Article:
All about Feider's flow

My flow has been the topic of a lot of discussion among fishing fans so I’m here to clear the air about its history, its personality and its meaning.

I didn’t always have long hair. A few of my school pictures from when I was a kid show me with a classic bowl cut. I guess I thought it was cool at the time, and lots of my friends had them, but looking back now I feel comfortable saying that they were awful. 

As I got into my teens and my 20s, I developed a ritual around the Minnesota fishing season, which runs from May until approximately October. Every year I’d buzz my head after the season and then avoid cutting my hair again until the following fall. After a couple of years of that it became obvious that I caught them better when I had a good flow going. It started to click for me.

When I joined the Elites a few of the old-timers might’ve looked at me a little funny. For a while I was probably recognized more for my hair than for my fishing, but at the end of the 2016 season I had that good run at La Crosse and Mille Lacs, and while my skills had something to do with it, it was the hair that carried me over the finish line. I’m 100 percent positive – the proof is in the pudding. I’ve played around with it a little since then, adding stripes for special occasions, but I haven’t messed with the length. 

That’s not the end of it, though. This past June Mark Zona got ahold of me and butchered me on camera.

Editor's note: See photos Feider lets Zona cut his hair - Video Feider's Haircut

That wouldn’t have been so bad, and it’s hard to be pissed off at Zona, but he was savage. He missed spots and left random long hairs, so I had to do some serious cleanup after he was done. What used to be Classic Minnesota hockey hair become a full-on mullet. Even after that it remained a constant battle because there are always weird hairs in the zone between my temple and my ear that annoy me and get stuck in my sunglasses and need to be cut.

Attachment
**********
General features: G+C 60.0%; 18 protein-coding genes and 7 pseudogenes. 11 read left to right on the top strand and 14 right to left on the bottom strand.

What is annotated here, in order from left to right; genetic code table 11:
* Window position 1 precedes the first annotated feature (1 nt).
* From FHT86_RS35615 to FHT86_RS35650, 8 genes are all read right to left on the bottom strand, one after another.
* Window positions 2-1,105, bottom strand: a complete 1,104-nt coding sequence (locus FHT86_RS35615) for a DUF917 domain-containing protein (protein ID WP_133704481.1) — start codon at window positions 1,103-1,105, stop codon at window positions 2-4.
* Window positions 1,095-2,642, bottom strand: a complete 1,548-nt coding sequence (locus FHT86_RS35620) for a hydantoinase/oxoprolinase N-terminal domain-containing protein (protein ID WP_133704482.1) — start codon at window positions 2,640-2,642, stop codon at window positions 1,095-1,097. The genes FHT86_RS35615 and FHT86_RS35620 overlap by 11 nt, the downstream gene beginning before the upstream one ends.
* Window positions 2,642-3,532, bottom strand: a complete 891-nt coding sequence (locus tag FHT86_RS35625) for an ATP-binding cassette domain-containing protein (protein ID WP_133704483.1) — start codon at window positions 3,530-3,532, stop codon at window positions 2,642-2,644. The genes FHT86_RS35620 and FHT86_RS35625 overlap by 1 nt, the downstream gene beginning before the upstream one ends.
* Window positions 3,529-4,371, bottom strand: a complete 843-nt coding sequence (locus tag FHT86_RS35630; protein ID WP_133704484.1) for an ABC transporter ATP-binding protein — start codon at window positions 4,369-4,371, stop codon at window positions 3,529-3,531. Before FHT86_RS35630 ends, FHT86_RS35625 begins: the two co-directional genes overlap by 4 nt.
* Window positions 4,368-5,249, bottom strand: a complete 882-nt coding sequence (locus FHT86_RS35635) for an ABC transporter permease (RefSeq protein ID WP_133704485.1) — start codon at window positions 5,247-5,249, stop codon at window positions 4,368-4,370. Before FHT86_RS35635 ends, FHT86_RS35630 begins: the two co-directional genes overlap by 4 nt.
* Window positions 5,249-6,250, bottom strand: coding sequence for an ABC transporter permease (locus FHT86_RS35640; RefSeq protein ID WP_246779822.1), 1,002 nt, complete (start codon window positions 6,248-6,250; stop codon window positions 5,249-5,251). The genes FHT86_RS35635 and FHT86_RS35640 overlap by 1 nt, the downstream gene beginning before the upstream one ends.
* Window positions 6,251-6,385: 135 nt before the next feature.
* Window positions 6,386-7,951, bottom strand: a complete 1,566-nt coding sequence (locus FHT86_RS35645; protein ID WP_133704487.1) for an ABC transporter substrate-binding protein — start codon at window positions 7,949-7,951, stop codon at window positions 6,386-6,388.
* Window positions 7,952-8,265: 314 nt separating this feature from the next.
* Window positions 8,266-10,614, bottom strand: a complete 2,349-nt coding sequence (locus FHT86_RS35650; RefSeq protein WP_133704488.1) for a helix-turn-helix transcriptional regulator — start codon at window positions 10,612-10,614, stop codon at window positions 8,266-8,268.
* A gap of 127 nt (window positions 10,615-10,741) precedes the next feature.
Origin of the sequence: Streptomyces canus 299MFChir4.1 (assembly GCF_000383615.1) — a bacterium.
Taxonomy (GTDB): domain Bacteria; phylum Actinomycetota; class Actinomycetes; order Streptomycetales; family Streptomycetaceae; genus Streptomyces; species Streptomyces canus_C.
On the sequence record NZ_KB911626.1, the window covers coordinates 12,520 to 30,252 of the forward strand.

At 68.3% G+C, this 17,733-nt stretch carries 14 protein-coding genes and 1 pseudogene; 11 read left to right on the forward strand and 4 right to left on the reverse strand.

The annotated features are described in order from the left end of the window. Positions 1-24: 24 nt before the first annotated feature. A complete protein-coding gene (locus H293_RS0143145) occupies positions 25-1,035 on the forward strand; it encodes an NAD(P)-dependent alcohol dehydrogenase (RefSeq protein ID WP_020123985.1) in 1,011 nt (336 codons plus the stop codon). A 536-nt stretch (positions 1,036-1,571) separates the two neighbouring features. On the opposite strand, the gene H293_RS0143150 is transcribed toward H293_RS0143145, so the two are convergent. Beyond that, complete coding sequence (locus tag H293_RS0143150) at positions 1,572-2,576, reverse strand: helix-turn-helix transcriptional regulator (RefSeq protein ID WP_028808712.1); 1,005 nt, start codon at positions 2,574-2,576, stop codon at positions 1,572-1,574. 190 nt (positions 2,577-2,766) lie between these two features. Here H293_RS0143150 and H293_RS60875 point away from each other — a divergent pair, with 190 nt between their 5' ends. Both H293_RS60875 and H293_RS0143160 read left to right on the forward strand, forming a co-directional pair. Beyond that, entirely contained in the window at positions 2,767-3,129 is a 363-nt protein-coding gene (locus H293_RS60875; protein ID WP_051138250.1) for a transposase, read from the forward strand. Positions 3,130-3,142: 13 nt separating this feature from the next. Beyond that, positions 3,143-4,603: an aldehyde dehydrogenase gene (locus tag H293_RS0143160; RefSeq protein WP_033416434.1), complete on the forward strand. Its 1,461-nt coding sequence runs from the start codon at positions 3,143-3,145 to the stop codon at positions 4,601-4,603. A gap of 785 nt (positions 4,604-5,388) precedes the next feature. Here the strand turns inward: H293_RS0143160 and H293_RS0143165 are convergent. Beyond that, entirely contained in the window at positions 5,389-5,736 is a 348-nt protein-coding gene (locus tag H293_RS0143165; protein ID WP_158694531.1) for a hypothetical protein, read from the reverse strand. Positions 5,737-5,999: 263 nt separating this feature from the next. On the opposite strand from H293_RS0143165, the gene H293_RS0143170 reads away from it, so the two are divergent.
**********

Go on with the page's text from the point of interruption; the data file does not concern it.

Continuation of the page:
After Zona cut my hair Kelly Jordon reminded me of the biblical story of Samson and Delilah, and I started to worry that maybe I wouldn’t be able to catch them as well anymore. Next up was Oahe, where I really expected to do well. I ended up 37th, which got me a check, but it wasn’t nearly as good as I’d expected. I became even more convinced that quality long hair is the secret to fishing success. Think about Kevin VanDam: He won 25 tournaments. If he’d had decent flow he might’ve won a hundred. Rick Clunn has worn that pony tail for a long time, and he won an Elite Series tournament at 70! Do you need any more proof? 

With great opportunity comes great responsibility. Keeping hair this good-looking is not an easy task. Let’s be honest, I’m not that pretty up close and personal. After a day of making long runs in my Bass Cat at 70 miles per hour, my hair gets wicked tangles. Pretty much every day I end up ripping a semi-dreadlock off the back of my head, but I’m willing to pay that price because I believe in the power of my hair. While the tangles can be a pain, I’m not the guy who uses a lot of products. It’s pretty much shampoo and conditioner, something simple like Pantene Pro-V or whatever, and I’m good to go.

I haven’t even talked about my mustache yet. Maybe I’ll save that for a column of its own, but it’s been an important ingredient in my success as well. I was never a big facial hair guy, but once I let it grow a bit my fishing improved. The bottom line is that as long as I’m fishing the Bassmaster Elite Series, the long hair and the mustache are here to stay. That doesn’t always make for a peaceful home life. My wife doesn’t necessarily like my hair. In fact, she’s constantly telling me to cut it, not necessarily short-short, but she wants me to at least clean it up a bit so I look semi-presentable. I’m going to resist anything beyond that for as long as I can. Our family’s financial future depends on it.

PRO TIP: Since you probably came to this website looking for fishing information and not hair care tips, I’m going to leave you with some critical knowledge. If you want to become a better smallmouth fisherman, grow your hair long. If you’ve never caught a 6-pound smallmouth, it’s because your hair is too short. I’m not 100 percent convinced on the green ones, but the brown ones dig it, no doubt about it.